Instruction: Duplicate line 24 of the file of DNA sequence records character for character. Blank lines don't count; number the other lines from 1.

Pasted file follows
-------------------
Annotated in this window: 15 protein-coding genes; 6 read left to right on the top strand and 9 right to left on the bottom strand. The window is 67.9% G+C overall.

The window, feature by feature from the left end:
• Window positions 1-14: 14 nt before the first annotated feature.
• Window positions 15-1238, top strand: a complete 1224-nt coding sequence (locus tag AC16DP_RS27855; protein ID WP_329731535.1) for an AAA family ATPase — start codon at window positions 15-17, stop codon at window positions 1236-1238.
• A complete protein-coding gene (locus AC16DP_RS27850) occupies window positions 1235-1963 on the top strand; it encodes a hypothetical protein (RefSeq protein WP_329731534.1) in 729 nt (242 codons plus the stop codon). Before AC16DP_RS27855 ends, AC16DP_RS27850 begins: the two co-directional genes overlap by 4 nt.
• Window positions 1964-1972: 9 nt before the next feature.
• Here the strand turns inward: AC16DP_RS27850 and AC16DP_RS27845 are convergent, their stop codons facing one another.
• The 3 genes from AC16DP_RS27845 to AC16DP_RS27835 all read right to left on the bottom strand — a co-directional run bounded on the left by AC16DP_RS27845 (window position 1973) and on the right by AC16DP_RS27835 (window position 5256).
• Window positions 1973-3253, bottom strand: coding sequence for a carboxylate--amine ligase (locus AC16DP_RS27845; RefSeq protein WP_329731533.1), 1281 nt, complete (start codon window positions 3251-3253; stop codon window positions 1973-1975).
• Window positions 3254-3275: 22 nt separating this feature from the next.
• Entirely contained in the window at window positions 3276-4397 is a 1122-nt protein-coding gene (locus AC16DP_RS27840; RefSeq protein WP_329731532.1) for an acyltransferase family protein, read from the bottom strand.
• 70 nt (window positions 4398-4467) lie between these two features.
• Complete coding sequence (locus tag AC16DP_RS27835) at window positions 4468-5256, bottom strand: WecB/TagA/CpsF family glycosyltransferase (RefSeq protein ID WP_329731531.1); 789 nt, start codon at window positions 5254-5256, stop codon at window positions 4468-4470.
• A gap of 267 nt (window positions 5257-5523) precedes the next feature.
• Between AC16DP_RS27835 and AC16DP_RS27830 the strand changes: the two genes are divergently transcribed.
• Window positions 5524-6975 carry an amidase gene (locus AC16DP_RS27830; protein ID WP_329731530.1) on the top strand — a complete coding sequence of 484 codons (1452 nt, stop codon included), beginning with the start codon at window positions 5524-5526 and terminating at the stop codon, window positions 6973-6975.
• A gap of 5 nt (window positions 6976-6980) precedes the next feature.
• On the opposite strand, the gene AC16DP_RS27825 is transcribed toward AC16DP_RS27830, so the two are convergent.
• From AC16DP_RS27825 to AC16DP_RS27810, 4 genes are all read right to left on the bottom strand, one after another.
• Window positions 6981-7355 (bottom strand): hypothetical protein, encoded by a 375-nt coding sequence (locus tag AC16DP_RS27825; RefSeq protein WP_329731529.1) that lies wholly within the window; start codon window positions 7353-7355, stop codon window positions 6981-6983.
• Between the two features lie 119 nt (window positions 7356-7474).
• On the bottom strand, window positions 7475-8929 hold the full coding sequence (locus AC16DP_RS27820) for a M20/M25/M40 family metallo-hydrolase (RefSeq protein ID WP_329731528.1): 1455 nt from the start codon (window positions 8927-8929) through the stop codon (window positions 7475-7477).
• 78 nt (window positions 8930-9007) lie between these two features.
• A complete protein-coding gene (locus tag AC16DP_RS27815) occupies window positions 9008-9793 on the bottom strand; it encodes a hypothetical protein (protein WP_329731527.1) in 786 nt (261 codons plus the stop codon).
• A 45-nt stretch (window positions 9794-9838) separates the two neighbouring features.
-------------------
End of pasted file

• A complete protein-coding gene (locus tag AC16DP_RS27815) occupies window positions 9008-9793 on the bottom strand; it encodes a hypothetical protein (protein WP_329731527.1) in 786 nt (261 codons plus the stop codon).